No, the Lonergan College hadn't been formed at this point. My mentor, Sean McEvenue, whose life and whose work in scripture studies had been dramatically transformed by Lonergan's work, had dropped the name Lonergan on a number of occasions to me. He invited Bernard Lonergan to the convocation that year. Lonergan gave the convocation address, but I didn't understand a single thing, not a single thing that he said. So then I went on to my master's and my doctoral work which were in the Department of Religion in Concordia University. After completing my first year of doctoral studies, 1978-79, my intention was to do my doctorate in the social ethics of Gibson Winter. After my first year of courses I discovered enough about Gibson Winter to know that that wasn't going to be as rich and as strong and as powerful a theoretical tool as I had hoped. There were holes and there were gaps, and I was casting about to decide if I were to shift direction what direction, where would I turn. My mentor and friend, Sean McEvenue, said to me "You should do Lonergan...and oh, by the way, next year we are opening Lonergan College." (This was 1979, I think.) "And one of the greatest living Lonergan scholars, Philip McShane will be here for the year. You could work with him and you might be able to get Charles Davis, (who was in the Department of Religion at the time who knew something of Lonergan's work and had written and published on Lonergan) to direct your thesis." As I told you before, I didn't understand a thing about Lonergan, so I was flying blind. But I said yes. So my introduction to Lonergan was during that year of 1979. I did a course with McShane, I did a colloquium reading Insight(2) under Charles Davis and I did a reading course on Verbum(3), with Charles Davis. But I would have to say my introduction to Lonergan was with Phil McShane. He really introduced me to Lonergan. His approach was self-appropriation rather than a reading of texts.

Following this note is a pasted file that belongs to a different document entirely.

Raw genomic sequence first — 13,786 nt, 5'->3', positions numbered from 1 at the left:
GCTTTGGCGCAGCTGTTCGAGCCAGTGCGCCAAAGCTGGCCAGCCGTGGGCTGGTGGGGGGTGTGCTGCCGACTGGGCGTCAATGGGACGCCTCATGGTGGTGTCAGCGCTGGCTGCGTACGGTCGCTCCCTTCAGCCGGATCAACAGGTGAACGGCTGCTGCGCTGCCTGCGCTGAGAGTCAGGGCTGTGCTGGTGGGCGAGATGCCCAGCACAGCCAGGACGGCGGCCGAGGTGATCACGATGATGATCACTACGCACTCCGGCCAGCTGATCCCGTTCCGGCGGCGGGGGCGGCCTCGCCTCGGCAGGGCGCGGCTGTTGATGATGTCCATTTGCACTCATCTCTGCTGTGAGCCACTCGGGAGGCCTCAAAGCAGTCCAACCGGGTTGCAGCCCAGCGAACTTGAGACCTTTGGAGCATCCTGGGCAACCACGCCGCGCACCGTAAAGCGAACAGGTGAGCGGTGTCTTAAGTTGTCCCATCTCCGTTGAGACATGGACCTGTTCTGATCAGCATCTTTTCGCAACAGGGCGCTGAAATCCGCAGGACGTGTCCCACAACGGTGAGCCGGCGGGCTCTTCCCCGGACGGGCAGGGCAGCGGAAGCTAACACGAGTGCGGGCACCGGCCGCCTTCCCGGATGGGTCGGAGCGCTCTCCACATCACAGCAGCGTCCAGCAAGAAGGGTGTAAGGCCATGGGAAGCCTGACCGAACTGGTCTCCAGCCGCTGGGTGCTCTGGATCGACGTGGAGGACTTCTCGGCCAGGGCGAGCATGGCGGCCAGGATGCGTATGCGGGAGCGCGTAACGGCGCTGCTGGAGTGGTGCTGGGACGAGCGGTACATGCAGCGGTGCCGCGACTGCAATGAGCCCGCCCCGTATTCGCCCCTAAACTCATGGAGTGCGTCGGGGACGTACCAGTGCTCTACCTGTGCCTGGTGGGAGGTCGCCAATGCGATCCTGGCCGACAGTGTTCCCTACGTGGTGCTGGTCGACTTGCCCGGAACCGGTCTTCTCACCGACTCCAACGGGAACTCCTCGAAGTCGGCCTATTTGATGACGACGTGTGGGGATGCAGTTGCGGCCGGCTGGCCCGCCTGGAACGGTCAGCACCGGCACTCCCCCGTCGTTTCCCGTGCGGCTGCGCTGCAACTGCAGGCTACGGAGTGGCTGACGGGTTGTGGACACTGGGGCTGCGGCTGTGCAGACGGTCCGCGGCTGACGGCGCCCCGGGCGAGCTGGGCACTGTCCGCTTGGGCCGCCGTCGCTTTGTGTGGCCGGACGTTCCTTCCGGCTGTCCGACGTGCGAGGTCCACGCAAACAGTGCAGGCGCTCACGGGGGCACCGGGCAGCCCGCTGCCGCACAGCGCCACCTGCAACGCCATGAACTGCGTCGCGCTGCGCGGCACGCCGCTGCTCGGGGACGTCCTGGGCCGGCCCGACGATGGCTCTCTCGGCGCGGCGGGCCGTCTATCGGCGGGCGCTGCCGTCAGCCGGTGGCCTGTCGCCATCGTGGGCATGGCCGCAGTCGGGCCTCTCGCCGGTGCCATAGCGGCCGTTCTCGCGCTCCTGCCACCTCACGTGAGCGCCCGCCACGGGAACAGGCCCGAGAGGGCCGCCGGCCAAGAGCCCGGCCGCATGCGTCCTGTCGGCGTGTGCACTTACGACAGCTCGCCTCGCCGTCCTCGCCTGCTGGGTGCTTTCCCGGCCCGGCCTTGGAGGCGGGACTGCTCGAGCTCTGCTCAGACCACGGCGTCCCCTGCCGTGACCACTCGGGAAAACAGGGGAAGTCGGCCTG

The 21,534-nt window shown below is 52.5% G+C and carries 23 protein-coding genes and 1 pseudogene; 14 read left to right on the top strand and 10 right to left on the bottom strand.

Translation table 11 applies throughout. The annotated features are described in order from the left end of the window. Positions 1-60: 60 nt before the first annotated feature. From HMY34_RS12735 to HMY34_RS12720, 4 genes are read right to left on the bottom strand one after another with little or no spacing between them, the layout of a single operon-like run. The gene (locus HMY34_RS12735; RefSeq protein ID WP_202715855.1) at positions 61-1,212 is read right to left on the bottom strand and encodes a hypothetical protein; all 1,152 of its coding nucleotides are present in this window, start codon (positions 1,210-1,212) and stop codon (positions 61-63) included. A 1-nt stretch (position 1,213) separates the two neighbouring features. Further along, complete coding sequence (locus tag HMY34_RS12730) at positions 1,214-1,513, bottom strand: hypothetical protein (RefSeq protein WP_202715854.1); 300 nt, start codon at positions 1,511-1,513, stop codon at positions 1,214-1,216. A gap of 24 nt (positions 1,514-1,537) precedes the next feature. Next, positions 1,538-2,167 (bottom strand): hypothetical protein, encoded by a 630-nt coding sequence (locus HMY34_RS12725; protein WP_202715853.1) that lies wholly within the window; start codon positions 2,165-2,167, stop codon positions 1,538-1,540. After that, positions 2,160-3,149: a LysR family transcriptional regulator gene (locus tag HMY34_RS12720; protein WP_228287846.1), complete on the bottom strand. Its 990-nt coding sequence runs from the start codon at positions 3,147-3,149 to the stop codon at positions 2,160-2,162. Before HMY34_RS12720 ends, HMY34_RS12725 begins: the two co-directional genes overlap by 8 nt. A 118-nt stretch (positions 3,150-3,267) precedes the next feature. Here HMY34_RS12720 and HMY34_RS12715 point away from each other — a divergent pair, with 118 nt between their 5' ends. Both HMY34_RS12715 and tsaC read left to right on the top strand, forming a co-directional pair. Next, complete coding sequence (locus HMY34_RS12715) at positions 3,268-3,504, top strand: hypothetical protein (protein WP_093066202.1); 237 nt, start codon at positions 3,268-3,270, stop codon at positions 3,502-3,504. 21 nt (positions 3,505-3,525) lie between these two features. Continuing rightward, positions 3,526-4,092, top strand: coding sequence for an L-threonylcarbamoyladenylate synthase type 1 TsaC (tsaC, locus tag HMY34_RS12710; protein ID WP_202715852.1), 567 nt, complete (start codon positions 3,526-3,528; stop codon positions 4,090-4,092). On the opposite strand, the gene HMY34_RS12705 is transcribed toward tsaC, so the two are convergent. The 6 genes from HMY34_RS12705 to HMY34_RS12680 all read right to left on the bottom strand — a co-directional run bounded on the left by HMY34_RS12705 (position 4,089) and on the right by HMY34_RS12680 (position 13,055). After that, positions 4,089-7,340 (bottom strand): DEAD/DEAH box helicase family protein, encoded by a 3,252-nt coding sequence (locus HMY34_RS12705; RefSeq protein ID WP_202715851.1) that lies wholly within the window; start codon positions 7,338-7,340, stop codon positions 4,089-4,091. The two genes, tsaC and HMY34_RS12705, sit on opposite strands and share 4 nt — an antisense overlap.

How was Philip McShane influential in your understanding of Lonergan's work?

Well, McShane's work, as you know, is enigmatic and provocative. He deliberately tries to shift your attention away from the text and back to yourself. That's the way McShane teaches, that's the way he works. The introduction to Lonergan by McShane was not through a reading of texts but through a set of activities of self-appropriation in which McShane goaded, provoked, at times one might even say humiliated us into attending to the self in act. That was my introduction to Lonergan at the hand of Phil McShane. The basic thing that happened was a series of discoveries that are just unparalleled.